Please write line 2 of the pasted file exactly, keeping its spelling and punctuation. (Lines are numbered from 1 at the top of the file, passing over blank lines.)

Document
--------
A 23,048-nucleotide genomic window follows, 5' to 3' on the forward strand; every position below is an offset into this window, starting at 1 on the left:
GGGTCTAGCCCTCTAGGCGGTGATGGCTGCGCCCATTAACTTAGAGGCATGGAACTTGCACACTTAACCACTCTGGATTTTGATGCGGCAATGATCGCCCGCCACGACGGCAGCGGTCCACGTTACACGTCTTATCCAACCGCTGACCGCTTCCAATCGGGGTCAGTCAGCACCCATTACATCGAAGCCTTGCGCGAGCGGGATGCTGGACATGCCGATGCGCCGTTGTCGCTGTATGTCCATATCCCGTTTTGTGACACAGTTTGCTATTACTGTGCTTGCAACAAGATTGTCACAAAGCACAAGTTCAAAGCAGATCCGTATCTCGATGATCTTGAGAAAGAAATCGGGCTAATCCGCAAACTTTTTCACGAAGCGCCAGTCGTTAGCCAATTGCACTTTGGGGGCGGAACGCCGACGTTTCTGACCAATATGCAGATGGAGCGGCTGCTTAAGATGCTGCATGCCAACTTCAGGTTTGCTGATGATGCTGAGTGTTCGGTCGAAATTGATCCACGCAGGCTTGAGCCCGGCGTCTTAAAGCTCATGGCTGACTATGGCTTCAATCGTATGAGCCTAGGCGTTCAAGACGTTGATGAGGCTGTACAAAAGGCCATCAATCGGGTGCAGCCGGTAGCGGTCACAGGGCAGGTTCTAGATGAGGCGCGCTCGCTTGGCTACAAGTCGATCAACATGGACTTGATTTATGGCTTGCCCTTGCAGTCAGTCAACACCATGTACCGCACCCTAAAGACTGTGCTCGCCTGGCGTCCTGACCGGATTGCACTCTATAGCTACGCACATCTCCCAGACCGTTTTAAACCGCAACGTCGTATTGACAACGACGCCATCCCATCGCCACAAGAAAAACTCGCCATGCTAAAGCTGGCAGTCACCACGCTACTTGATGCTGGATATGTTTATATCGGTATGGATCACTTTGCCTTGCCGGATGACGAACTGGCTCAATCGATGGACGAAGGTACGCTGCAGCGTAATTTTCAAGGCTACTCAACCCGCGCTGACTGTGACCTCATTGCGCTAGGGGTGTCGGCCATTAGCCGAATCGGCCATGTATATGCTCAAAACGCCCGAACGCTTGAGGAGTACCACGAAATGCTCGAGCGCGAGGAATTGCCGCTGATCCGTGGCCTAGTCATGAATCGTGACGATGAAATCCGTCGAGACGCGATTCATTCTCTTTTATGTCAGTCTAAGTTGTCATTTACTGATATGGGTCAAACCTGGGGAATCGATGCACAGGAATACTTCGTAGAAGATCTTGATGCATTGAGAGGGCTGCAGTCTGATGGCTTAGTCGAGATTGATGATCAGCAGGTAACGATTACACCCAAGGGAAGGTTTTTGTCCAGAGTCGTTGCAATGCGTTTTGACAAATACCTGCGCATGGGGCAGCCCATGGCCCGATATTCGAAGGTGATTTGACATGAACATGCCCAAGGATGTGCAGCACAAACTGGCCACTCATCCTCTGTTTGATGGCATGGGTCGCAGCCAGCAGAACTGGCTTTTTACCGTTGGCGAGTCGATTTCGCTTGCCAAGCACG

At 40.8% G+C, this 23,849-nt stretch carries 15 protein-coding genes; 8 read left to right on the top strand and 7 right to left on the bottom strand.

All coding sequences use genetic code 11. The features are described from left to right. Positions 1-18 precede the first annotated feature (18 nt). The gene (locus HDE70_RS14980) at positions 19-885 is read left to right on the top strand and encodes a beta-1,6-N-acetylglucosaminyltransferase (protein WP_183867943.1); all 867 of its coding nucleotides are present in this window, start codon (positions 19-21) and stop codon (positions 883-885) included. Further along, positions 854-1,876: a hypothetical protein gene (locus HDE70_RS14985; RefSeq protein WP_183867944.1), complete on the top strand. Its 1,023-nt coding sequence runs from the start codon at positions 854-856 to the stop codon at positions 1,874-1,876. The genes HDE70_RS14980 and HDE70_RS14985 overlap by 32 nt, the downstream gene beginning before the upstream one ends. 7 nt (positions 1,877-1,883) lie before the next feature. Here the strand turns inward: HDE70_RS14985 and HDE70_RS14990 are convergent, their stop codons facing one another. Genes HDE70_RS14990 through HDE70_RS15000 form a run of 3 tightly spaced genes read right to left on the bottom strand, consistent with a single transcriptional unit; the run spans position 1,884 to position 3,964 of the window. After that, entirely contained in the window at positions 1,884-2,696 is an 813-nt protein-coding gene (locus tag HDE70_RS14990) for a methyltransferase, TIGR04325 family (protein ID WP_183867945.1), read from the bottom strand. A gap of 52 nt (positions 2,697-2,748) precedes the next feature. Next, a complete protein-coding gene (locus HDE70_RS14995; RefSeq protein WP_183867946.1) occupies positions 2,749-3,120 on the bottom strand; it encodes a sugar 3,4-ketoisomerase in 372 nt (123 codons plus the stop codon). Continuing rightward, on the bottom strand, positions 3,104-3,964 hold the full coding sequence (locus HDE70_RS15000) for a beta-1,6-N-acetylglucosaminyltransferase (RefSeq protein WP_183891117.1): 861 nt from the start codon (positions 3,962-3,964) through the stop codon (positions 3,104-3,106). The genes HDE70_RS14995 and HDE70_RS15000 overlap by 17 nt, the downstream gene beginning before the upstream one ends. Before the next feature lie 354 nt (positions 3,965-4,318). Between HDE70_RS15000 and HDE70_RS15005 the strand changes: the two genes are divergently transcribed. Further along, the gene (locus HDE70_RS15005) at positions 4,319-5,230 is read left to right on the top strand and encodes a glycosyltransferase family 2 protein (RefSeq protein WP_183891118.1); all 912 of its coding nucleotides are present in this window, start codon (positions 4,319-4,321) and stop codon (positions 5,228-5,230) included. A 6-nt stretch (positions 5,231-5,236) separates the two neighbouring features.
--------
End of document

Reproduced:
GGGTCTAGCCCTCTAGGCGGTGATGGCTGCGCCCATTAACTTAGAGGCATGGAACTTGCACACTTAACCACTCTGGATTTTGATGCGGCAATGATCGCCCGCCACGACGGCAGCGGTCCACGTTACACGTCTTATCCAACCGCTGACCGCTTCCAATCGGGGTCAGTCAGCACCCATTACATCGAAGCCTTGCGCGAGCGGGATGCTGGACATGCCGATGCGCCGTTGTCGCTGTATGTCCATATCCCGTTTTGTGACACAGTTTGCTATTACTGTGCTTGCAACAAGATTGTCACAAAGCACAAGTTCAAAGCAGATCCGTATCTCGATGATCTTGAGAAAGAAATCGGGCTAATCCGCAAACTTTTTCACGAAGCGCCAGTCGTTAGCCAATTGCACTTTGGGGGCGGAACGCCGACGTTTCTGACCAATATGCAGATGGAGCGGCTGCTTAAGATGCTGCATGCCAACTTCAGGTTTGCTGATGATGCTGAGTGTTCGGTCGAAATTGATCCACGCAGGCTTGAGCCCGGCGTCTTAAAGCTCATGGCTGACTATGGCTTCAATCGTATGAGCCTAGGCGTTCAAGACGTTGATGAGGCTGTACAAAAGGCCATCAATCGGGTGCAGCCGGTAGCGGTCACAGGGCAGGTTCTAGATGAGGCGCGCTCGCTTGGCTACAAGTCGATCAACATGGACTTGATTTATGGCTTGCCCTTGCAGTCAGTCAACACCATGTACCGCACCCTAAAGACTGTGCTCGCCTGGCGTCCTGACCGGATTGCACTCTATAGCTACGCACATCTCCCAGACCGTTTTAAACCGCAACGTCGTATTGACAACGACGCCATCCCATCGCCACAAGAAAAACTCGCCATGCTAAAGCTGGCAGTCACCACGCTACTTGATGCTGGATATGTTTATATCGGTATGGATCACTTTGCCTTGCCGGATGACGAACTGGCTCAATCGATGGACGAAGGTACGCTGCAGCGTAATTTTCAAGGCTACTCAACCCGCGCTGACTGTGACCTCATTGCGCTAGGGGTGTCGGCCATTAGCCGAATCGGCCATGTATATGCTCAAAACGCCCGAACGCTTGAGGAGTACCACGAAATGCTCGAGCGCGAGGAATTGCCGCTGATCCGTGGCCTAGTCATGAATCGTGACGATGAAATCCGTCGAGACGCGATTCATTCTCTTTTATGTCAGTCTAAGTTGTCATTTACTGATATGGGTCAAACCTGGGGAATCGATGCACAGGAATACTTCGTAGAAGATCTTGATGCATTGAGAGGGCTGCAGTCTGATGGCTTAGTCGAGATTGATGATCAGCAGGTAACGATTACACCCAAGGGAAGGTTTTTGTCCAGAGTCGTTGCAATGCGTTTTGACAAATACCTGCGCATGGGGCAGCCCATGGCCCGATATTCGAAGGTGATTTGACATGAACATGCCCAAGGATGTGCAGCACAAACTGGCCACTCATCCTCTGTTTGATGGCATGGGTCGCAGCCAGCAGAACTGGCTTTTTACCGTTGGCGAGTCGATTTCGCTTGCCAAGCACG